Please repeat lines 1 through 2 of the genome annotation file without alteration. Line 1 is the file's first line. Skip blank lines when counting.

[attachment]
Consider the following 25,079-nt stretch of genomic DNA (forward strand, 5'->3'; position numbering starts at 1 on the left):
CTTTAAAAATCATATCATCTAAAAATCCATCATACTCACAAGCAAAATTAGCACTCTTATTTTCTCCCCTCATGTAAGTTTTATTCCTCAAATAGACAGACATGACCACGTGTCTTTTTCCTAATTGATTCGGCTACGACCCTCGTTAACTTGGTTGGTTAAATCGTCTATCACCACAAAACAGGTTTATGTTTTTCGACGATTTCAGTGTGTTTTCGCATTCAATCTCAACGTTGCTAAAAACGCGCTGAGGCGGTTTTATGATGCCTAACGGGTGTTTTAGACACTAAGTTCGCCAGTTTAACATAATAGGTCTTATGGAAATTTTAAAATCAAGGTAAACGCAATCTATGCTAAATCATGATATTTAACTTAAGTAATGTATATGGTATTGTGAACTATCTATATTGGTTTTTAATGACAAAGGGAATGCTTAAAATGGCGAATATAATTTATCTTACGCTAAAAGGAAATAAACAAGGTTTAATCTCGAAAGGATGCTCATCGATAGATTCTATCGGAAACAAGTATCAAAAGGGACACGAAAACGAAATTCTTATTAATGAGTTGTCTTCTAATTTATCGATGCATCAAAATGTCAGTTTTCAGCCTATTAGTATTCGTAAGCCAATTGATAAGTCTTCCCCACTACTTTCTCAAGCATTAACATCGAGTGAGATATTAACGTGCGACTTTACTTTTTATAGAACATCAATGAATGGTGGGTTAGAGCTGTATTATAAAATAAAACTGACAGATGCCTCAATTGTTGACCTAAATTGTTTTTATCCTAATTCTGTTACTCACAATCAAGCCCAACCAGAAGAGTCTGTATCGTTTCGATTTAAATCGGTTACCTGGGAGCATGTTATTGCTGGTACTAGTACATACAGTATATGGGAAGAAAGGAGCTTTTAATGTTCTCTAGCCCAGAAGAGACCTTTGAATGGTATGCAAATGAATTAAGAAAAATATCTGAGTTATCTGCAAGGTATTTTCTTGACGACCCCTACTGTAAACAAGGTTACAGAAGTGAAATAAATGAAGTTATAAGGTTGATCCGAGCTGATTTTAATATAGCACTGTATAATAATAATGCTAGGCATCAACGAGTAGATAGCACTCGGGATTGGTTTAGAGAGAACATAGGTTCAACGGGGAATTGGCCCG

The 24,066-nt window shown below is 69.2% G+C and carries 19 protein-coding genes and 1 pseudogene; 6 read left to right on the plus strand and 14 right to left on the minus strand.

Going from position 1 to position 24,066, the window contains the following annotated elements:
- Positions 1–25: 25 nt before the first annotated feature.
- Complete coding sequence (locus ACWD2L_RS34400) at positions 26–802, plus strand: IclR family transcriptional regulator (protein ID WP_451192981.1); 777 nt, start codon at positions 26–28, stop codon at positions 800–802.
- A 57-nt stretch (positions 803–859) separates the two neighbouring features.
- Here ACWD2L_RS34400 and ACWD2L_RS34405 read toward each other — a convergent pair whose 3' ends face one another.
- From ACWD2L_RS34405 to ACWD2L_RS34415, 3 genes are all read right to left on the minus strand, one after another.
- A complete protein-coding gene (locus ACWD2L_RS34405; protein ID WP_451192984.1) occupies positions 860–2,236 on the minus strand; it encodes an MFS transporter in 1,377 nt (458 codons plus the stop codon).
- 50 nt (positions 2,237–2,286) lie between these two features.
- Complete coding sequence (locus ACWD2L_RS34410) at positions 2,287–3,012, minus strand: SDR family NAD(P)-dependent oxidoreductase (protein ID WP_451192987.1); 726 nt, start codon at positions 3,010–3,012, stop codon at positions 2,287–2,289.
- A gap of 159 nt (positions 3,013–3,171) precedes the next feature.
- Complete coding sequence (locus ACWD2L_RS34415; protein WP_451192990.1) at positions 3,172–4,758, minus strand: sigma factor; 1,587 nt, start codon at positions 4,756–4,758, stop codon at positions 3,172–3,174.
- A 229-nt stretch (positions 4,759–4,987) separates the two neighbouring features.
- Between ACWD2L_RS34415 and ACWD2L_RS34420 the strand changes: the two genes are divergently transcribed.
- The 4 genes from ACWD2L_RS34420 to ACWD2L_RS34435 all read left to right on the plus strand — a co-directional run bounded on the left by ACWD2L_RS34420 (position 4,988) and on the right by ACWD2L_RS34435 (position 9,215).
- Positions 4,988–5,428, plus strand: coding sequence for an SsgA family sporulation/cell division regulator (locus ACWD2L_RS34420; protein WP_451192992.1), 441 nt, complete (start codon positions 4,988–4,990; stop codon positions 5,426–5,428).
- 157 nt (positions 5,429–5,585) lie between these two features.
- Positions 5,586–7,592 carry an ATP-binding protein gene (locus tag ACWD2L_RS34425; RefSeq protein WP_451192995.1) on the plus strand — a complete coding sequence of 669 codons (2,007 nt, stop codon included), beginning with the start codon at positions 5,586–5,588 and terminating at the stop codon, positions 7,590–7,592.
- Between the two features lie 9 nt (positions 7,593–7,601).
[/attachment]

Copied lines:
Consider the following 25,079-nt stretch of genomic DNA (forward strand, 5'->3'; position numbering starts at 1 on the left):
CTTTAAAAATCATATCATCTAAAAATCCATCATACTCACAAGCAAAATTAGCACTCTTATTTTCTCCCCTCATGTAAGTTTTATTCCTCAAATAGACAGACATGACCACGTGTCTTTTTCCTAATTGATTCGGCTACGACCCTCGTTAACTTGGTTGGTTAAATCGTCTATCACCACAAAACAGGTTTATGTTTTTCGACGATTTCAGTGTGTTTTCGCATTCAATCTCAACGTTGCTAAAAACGCGCTGAGGCGGTTTTATGATGCCTAACGGGTGTTTTAGACACTAAGTTCGCCAGTTTAACATAATAGGTCTTATGGAAATTTTAAAATCAAGGTAAACGCAATCTATGCTAAATCATGATATTTAACTTAAGTAATGTATATGGTATTGTGAACTATCTATATTGGTTTTTAATGACAAAGGGAATGCTTAAAATGGCGAATATAATTTATCTTACGCTAAAAGGAAATAAACAAGGTTTAATCTCGAAAGGATGCTCATCGATAGATTCTATCGGAAACAAGTATCAAAAGGGACACGAAAACGAAATTCTTATTAATGAGTTGTCTTCTAATTTATCGATGCATCAAAATGTCAGTTTTCAGCCTATTAGTATTCGTAAGCCAATTGATAAGTCTTCCCCACTACTTTCTCAAGCATTAACATCGAGTGAGATATTAACGTGCGACTTTACTTTTTATAGAACATCAATGAATGGTGGGTTAGAGCTGTATTATAAAATAAAACTGACAGATGCCTCAATTGTTGACCTAAATTGTTTTTATCCTAATTCTGTTACTCACAATCAAGCCCAACCAGAAGAGTCTGTATCGTTTCGATTTAAATCGGTTACCTGGGAGCATGTTATTGCTGGTACTAGTACATACAGTATATGGGAAGAAAGGAGCTTTTAATGTTCTCTAGCCCAGAAGAGACCTTTGAATGGTATGCAAATGAATTAAGAAAAATATCTGAGTTATCTGCAAGGTATTTTCTTGACGACCCCTACTGTAAACAAGGTTACAGAAGTGAAATAAATGAAGTTATAAGGTTGATCCGAGCTGATTTTAATATAGCACTGTATAATAATAATGCTAGGCATCAACGAGTAGATAGCACTCGGGATTGGTTTAGAGAGAACATAGGTTCAACGGGGAATTGGCCCG